Garnstudio DROPS Brushed Alpaca Silk in the colorway #24 rust.
Garnstudio DROPS Brushed Alpaca Silk in the colorway #24 rust.

My sample sweater was knit in two colors of Garnstudio DROPS Brushed Alpaca Silk: rust (colorway 24) and light beige (colorway 4). A fluffy yarn (140 m/25 g or 153 yd/0.88 oz) creates a sweater that's extremely lightweight despite being warm: my sample weighs just a hair over 120 grams! This makes Guilty Pleasure a wonderfully versatile garment you'll reach for year round.

But yarn substitutions are a bit troublesome because the weight of this yarn is very difficult to classify. Whereas Garnstudio place Brushed Alpaca Silk in their yarn group C (roughly worsted or aran), the editing wars on Ravelry frequently categorize it as lace weight. In either case, go for a yarn that gives you the gauge of 18 stitches × 30 rounds per 10 cm or 4". Similar yarns to Brushed Alpaca Silk include, for example, Lang Yarns Suri Alpaca, Lana Grossa Setasuri Big, or Rico Design Skinny Alpaca Aran. You might also get the same combination of fluffiness and lightness with blown yarns that are so popular at the moment.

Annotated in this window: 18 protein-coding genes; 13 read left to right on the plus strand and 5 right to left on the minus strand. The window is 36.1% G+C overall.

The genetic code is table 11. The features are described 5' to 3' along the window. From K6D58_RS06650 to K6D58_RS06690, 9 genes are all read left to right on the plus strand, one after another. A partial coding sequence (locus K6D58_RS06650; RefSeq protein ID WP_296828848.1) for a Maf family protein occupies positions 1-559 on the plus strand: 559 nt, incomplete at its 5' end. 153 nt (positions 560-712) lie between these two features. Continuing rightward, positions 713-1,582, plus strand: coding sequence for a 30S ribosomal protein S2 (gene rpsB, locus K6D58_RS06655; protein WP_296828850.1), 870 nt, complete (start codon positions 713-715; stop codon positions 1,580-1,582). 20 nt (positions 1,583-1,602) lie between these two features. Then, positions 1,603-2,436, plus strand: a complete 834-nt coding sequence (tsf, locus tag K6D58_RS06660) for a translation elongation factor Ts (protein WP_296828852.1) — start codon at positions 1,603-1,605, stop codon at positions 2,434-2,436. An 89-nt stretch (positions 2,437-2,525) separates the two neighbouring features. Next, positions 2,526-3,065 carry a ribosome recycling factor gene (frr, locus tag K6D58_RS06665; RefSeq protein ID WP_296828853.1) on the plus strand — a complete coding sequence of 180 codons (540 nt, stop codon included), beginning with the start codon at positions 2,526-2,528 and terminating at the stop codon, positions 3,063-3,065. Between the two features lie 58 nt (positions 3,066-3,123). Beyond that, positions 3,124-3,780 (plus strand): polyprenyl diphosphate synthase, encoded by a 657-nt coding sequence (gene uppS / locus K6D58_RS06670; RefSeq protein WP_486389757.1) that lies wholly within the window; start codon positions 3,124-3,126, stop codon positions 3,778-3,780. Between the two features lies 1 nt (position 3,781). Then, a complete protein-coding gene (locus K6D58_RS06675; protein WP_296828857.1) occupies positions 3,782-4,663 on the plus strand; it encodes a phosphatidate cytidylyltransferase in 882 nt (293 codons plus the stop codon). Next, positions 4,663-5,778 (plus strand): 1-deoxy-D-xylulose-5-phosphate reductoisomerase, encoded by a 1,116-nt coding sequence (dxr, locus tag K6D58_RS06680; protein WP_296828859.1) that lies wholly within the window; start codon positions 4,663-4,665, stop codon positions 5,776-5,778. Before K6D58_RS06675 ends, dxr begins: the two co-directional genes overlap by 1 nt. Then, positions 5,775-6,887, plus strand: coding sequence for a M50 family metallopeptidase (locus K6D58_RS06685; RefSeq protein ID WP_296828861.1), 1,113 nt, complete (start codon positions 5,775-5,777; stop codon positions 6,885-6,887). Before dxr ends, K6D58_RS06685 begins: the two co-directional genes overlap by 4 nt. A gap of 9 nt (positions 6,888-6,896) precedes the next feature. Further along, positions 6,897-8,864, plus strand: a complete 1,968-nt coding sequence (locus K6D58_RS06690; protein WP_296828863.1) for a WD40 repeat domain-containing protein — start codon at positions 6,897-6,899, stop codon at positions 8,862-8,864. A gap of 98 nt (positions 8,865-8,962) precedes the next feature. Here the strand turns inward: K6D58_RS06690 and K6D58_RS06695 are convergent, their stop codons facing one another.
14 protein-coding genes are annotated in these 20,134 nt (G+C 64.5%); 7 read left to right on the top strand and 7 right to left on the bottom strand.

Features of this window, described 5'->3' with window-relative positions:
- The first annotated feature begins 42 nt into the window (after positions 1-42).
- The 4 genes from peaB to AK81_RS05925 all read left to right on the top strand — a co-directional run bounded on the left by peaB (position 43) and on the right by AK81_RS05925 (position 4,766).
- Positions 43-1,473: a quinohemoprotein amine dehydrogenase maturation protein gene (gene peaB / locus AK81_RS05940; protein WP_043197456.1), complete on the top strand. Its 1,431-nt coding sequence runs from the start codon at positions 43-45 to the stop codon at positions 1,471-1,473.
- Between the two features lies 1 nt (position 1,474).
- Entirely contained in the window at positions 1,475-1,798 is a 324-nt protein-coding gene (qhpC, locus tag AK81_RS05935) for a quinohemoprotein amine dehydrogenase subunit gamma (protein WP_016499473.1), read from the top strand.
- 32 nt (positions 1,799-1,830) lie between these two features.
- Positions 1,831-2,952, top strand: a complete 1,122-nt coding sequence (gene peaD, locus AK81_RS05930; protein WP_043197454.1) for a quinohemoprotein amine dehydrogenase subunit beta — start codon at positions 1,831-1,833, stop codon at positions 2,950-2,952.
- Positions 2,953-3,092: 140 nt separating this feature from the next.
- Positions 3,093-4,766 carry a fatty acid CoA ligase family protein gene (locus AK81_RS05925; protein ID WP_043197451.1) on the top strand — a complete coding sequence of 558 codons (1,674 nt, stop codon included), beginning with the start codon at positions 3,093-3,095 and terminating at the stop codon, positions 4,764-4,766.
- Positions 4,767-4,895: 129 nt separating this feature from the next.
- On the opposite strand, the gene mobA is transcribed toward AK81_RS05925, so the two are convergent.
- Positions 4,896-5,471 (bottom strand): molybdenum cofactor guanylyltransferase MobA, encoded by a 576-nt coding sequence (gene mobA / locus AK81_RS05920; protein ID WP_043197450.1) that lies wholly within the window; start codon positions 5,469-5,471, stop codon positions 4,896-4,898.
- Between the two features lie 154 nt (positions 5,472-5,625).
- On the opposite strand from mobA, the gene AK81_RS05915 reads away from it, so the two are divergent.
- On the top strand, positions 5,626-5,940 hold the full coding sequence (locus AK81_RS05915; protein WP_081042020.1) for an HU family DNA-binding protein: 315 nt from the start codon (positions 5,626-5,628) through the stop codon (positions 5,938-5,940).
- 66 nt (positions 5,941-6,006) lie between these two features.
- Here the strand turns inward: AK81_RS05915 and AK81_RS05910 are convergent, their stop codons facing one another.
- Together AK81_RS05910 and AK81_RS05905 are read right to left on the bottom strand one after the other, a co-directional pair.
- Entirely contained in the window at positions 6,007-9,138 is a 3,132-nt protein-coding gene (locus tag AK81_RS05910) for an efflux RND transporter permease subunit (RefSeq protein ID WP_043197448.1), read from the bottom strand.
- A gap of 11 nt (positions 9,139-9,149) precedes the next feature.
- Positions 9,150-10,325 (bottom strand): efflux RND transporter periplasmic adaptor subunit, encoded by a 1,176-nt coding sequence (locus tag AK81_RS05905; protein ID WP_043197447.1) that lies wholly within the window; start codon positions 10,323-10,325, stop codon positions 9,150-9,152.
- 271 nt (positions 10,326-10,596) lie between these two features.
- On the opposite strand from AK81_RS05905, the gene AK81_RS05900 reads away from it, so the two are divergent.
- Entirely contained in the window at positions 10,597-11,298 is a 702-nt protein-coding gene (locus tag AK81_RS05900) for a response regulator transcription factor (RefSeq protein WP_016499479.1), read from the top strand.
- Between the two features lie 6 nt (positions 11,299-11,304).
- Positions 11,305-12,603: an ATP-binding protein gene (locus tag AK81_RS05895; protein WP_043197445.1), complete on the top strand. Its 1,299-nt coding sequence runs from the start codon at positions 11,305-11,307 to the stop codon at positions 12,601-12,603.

Guilty Pleasure :: raglan sweater knitting pattern

Guilty Pleasure comes in 10 sizes from XS to 6X. To knit the sweater you'll need two colors of the fluff stuff: approx. 360–850 m or 390–930 yd of one and a bit less, approx. 340–820 m or 380–890 yd of the other. If you'd rather forgo the color blocking, the pattern also includes yardages for a single-color version: approx. 700–1670 m or 770–1820 yd. Size-by-size yardages are listed on the pattern page.

The pattern is now available in my pattern shops on Payhip, LoveCrafts, and Ravelry (seizure warning). If you're on my mailing list, check your email for a little coupon code. Share photos of your project on Instagram with the hashtags #guiltypleasuresweater and #talviknits on Instagram — I'd love to see your color choices!

Guilty Pleasure is so addicting I'm already making another one... As RuPaul would say: I want one in every color!


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1 comentario

I got this pattern after you released it and was so excited to find it. I have been searching for 3 months for a compound raglan pattern to no avail. And any that were close didn’t have any full bust adjustment. Yours is the BEST! I’m working it now - though not color blocking - and I love it. I’m not far from separating for the body and sleeves, but won’t get it done super quick on account of 2 other projects working at the same time. But I wanted to comment here and tell you a huge thank you because I’m so happy to have something that will hopefully fit properly when it’s done.